Where do we find virtual nurses?

During the pandemic and afterwards, experienced nurses opted to leave the bedside and move into non-bedside roles or to retire from the profession. This is an opportunity to bring experience back to the bedside as a virtual nurse; being able to practice nursing without the physical work required. Experienced nurses may be looking for the next opportunity in their career. If they don’t want to move into management, advanced practice, or education, there are limited opportunities available to them. Virtual nursing provides an opportunity to move laterally into a new role that they previously hadn’t considered. We talk about the importance of keeping talent within our organizations; offering a virtual nursing option gives nurses the ability to continue practicing while supporting and educating newer nurses and aiding experienced nurses who remain at the bedside.

It's time to embrace this new model of nursing care

Nursing has a problem; we don’t have enough experienced nurses at the bedside, and we don’t have the ability to adequately support new nurses as they begin practicing. Nursing needs to look at innovative models of care that leverage experience and support those who need it. Virtual nursing can be the answer. It brings experienced nurses back to the bedside, it keeps experienced nurses who are looking for something different in their career an opportunity to stay within their organization, and it supports our newer nurses so they don’t get frustrated and leave the profession. Organizations need to invest in virtual nursing, which provides experienced nurses the opportunity to continue to practice the art and science of our profession.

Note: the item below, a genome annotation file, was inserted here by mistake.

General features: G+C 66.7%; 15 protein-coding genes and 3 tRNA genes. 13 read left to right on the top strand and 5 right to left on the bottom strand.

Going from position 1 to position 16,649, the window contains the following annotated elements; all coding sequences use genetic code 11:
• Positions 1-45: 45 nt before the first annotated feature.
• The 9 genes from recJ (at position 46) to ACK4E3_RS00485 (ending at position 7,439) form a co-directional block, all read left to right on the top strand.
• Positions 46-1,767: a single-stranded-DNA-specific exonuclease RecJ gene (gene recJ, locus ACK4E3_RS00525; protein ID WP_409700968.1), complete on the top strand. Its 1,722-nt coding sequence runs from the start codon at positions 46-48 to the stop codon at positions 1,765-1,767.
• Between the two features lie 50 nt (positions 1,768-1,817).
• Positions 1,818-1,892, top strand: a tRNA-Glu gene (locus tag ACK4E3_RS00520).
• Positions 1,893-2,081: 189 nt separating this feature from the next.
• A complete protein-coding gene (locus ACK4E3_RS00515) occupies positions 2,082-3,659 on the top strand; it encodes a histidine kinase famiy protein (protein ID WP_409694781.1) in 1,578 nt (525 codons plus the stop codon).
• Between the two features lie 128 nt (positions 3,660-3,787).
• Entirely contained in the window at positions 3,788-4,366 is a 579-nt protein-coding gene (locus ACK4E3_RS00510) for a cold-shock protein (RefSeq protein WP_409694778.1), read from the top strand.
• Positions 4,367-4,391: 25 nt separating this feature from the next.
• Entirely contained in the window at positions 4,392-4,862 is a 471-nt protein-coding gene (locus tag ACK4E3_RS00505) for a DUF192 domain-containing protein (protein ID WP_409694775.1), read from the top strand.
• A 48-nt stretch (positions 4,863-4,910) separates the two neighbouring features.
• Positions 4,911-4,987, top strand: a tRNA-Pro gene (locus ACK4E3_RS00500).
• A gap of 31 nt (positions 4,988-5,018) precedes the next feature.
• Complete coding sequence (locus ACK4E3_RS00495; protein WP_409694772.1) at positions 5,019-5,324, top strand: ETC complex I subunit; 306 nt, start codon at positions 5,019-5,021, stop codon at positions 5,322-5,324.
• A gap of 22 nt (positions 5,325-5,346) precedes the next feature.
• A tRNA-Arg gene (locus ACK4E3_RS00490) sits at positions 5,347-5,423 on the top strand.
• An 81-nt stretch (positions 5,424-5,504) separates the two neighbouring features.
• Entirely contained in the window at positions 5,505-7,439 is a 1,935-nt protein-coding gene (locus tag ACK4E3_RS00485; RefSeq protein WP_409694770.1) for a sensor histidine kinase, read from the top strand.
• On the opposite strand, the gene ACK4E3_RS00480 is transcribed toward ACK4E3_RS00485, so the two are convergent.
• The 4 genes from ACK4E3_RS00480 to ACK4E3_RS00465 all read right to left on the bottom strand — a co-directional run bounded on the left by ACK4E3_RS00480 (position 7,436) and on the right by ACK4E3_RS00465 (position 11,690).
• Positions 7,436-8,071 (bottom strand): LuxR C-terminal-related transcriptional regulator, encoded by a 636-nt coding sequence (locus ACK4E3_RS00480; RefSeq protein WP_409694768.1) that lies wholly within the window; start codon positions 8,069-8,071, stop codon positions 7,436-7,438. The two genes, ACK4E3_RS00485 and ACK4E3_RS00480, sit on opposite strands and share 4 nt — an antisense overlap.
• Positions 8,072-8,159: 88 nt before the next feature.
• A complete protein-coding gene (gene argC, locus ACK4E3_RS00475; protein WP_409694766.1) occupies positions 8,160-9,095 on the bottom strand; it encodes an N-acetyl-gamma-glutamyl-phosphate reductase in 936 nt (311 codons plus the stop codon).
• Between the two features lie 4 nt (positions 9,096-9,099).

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Anne Dabrow Woods
Chief Nurse of Health Learning, Research & Practice, Wolters Kluwer
Dr. Anne Dabrow Woods is the Chief Nurse of Wolters Kluwer, Health, Learning, Research and Practice business at Wolters Kluwer where she drives the strategic development of evidence-based solutions for nurses and nursing institutions.